"Natural immunity" is not enough
aka: You need a vaccine even if you've had COVID, especially right now
A recent CDC study summarized what most of us have been saying for a long time: You need to be vaccinated even if you’ve had COVID. Natural immunity if you’ve had COVID is not enough. I’ve seen so many people saying, “I had COVID a year ago/6 months ago/etc. I don’t need a vaccine.” You have likely heard that too. That is super risky and not correct. I’ve also seen anti-vax groups use this to say that most of us don’t need vaccines because of natural infections (based on an Israel study I talk about below). Again, that’s risky I want to talk to both groups today - those of you who are confused on whether or not you should get a vaccine after you’ve already had COVID and those of you who know anti-vax people using this as an excuse.
TAKE HOME MESSAGE
Immunity from natural infections is not reliable. In other words, people who get COVID do have some immunity, but the level of immunity is highly variable.
A recent UK study found that 1 in 4 people who had COVID did NOT go on to develop IgG antibodies (part of your immune system that is protective against future COVID infections).
Persons who relied on “natural immunity” were at a higher risk of hospitalizations in subsequent infections due to Delta - across all age groups (discussed below).
Delta now accounts for 99% of infections in the US - so, relying on past infections to protect you against Delta is really risky. Those who have had prior infections but no vaccines are at risk of hospitalizations from Delta.
Immunity from vaccines is much more reliable and produces better protection, especially during this Delta-phase. Let me show you…
They looked at adults who were hospitalized with COVID between January-September 2021 in nine states. They compared vaccinated adults with unvaccinated adults and took into account prior infections.
So, the main question is: Is natural-infection-immunity the same as vaccine-immunity? To answer this, they looked at hospitalizations associated with re-infections.
The take-home message is a strikingly higher risk of re-infection (many of which were severe enough to land in the hospital) among UNVACCINATED INDIVIDUALS WITH A PRIOR INFECTION (these are called “Unvaccinated, Prior COVID” in the rest of the post).
In other words, having COVID previously did not protect enough from getting re-infected resulting in a severe form. Unvaccinated people with prior infections were 5 times more likely to have a subsequent COVID infection compared to vaccinated individuals.
To drill this down even more, I want to show you the striking risks associated with being “Unvaccinated, Prior COVID” (this means you’ve had COVID before but you’re not vaccinated). To help orient you to the Table 2 below, look at the ‘Adjusted odds ratio’ column to the far right. Let me highlight the big takeaways from this table:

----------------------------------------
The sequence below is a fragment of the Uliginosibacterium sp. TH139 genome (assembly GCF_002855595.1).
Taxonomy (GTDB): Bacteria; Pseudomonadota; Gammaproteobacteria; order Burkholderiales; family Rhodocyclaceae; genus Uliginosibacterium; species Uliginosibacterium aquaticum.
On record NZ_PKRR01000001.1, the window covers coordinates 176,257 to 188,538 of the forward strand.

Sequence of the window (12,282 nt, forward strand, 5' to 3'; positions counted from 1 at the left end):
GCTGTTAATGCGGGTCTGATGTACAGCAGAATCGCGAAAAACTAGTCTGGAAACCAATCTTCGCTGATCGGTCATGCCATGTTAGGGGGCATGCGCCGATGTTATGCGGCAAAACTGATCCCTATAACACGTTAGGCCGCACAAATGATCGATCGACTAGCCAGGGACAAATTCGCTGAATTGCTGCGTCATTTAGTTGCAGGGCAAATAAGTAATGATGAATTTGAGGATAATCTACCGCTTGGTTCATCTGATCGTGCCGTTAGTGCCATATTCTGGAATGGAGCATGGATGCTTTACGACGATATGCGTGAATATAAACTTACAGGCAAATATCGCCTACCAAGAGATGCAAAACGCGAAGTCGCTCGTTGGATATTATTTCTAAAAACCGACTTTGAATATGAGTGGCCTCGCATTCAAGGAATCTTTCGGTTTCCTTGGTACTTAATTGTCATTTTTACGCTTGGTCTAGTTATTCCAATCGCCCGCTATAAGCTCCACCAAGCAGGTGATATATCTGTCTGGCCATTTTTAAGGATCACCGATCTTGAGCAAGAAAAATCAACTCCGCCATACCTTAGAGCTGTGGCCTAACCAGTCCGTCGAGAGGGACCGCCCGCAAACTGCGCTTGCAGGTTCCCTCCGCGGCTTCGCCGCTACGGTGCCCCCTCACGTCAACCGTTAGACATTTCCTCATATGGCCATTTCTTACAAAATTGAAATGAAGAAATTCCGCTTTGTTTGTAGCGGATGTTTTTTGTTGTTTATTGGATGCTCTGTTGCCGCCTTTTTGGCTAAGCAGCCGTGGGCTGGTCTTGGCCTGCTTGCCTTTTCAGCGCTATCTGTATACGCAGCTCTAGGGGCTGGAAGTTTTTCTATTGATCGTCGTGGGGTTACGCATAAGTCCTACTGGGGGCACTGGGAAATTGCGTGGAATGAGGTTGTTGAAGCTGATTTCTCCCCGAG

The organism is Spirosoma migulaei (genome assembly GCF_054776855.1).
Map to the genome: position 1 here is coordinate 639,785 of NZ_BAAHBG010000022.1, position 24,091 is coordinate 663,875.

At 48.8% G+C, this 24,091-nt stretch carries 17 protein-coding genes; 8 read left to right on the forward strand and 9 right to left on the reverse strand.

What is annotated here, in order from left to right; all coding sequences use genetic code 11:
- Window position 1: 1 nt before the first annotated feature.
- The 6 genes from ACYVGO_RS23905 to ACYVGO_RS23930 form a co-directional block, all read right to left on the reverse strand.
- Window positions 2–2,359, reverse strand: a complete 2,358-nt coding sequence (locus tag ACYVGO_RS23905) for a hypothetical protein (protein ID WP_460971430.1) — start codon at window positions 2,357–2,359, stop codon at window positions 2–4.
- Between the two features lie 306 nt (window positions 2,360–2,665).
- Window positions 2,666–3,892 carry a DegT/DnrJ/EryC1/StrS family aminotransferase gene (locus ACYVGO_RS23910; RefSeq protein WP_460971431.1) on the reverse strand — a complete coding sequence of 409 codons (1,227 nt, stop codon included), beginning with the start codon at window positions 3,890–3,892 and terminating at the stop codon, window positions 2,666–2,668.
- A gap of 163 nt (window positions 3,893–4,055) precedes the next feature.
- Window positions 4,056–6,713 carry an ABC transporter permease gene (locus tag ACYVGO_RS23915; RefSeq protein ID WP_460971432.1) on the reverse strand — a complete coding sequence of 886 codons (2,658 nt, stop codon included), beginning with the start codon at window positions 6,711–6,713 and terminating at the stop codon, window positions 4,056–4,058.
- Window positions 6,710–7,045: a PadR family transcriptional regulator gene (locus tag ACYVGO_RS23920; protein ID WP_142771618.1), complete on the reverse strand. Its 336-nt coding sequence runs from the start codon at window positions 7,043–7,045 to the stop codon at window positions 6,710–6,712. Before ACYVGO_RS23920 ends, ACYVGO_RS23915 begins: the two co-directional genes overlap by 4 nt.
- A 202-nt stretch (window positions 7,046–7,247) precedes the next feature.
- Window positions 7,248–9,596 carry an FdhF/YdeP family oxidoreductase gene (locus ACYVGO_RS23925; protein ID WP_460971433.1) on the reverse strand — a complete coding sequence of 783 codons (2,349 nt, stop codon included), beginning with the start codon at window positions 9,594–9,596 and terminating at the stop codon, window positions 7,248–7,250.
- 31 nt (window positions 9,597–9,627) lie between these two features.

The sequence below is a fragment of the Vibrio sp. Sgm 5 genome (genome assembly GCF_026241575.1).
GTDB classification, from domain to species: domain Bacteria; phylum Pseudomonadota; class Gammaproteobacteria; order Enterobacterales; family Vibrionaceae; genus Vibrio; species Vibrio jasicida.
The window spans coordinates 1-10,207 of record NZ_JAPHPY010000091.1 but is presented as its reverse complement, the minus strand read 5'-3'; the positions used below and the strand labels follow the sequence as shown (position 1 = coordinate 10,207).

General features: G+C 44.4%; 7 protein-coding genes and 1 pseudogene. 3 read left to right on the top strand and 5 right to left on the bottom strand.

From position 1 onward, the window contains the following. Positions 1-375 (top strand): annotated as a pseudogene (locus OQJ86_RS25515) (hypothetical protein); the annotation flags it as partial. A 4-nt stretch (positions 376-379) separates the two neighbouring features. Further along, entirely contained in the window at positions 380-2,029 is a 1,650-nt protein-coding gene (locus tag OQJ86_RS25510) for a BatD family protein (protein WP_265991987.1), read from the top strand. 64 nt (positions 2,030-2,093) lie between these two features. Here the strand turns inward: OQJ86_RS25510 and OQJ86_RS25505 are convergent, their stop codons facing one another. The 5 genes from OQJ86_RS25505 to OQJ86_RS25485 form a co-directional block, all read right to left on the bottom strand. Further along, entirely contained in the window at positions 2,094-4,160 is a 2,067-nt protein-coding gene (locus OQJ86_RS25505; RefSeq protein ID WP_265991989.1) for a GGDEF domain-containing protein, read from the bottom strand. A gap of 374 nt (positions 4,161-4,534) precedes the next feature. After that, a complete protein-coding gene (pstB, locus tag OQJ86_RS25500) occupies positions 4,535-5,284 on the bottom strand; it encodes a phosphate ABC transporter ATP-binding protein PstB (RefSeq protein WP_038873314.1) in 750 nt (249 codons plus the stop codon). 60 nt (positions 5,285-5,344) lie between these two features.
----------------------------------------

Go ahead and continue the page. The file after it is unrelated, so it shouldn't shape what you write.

The odds of hospitalization associated with re-infection for the “Unvaccinated, Prior COVID” was:
5.49 times higher than fully vaccinated individuals with no previous infections
7.55 times higher than fully vaccinated individuals with no previous infections during the Delta phase (WHOA!)
When we look by age group, the results are even more striking. The odds of hospitalization associated with re-infection for the “Unvaccinated, Prior COVID” was:
2.57 times higher than fully vaccinated 18-64 year olds with no previous infections
19.57 times higher than fully vaccinated >65 year olds with no previous infections
“What about the study from Israel that did not find this?”
A study from Israel concluded that vaccinated adults were not protected better than previous infections during the Delta phase. I see many people using this study to not get a vaccine (this one is the main study circulating in anti-vax groups too). However, that study and the CDC one differed in several important ways and likely account for the discrepancy. Here’s the discussion from the CDC study which I thought summarized the reasons well:
“These findings are consistent with evidence that neutralizing antibody titers after receipt of 2 doses of mRNA COVID-19 vaccine are high; however, these findings differ from those of a retrospective records-based cohort study in Israel,†† which did not find higher protection for vaccinated adults compared with those with previous infection during a period of Delta variant circulation. This variation is possibly related to differences in the outcome of interest and restrictions on the timing of vaccination. The Israeli cohort study assessed any positive SARS-CoV-2 test result, whereas this study examined laboratory-confirmed COVID-19 among hospitalized patients. The Israeli cohort study also only examined vaccinations that had occurred 6 months earlier, so the benefit of more recent vaccination was not examined. This report focused on the early protection from infection-induced and vaccine-induced immunity, though it is possible that estimates could be affected by time. Understanding infection-induced and vaccine-induced immunity over time is important, particularly for future studies to consider.”
Bottom line: Natural immunity is unreliable and not as good compared with vaccination - even when you take into account the Delta variant - and even among all age groups. The odds of hospitalization for re-infections among Unvaccinated, Prior COVID is higher in this Delta-phase of the pandemic (7 times higher odds) and high among all age groups (but, especially high among older adults-19 times higher odds). Yikes.
I also want to note that prior COVID+1 vaccine dose, also known as “hybrid immunity”, provides strong protection too.
So, the main takeaway is - Yes, you need a vaccine. Even after having COVID. Natural immunity is not enough.